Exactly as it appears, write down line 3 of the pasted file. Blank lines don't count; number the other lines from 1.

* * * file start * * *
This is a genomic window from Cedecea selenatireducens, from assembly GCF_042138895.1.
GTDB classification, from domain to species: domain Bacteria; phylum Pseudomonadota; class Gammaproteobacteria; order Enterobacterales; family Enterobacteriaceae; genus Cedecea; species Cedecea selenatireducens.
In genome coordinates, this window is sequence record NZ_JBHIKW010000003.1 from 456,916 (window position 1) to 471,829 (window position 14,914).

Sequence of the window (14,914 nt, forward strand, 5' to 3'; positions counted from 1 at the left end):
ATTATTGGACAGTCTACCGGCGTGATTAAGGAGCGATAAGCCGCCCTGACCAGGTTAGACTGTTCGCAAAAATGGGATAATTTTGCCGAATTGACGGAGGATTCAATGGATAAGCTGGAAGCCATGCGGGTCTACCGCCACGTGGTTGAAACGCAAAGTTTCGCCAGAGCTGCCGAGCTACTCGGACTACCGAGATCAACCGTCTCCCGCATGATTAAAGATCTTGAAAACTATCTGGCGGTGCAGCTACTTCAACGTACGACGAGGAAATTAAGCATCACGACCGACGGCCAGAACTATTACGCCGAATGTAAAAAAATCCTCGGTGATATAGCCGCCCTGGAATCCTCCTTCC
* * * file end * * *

In genome coordinates, this window is sequence record NZ_JBHIKW010000003.1 from 456,916 (window position 1) to 471,829 (window position 14,914).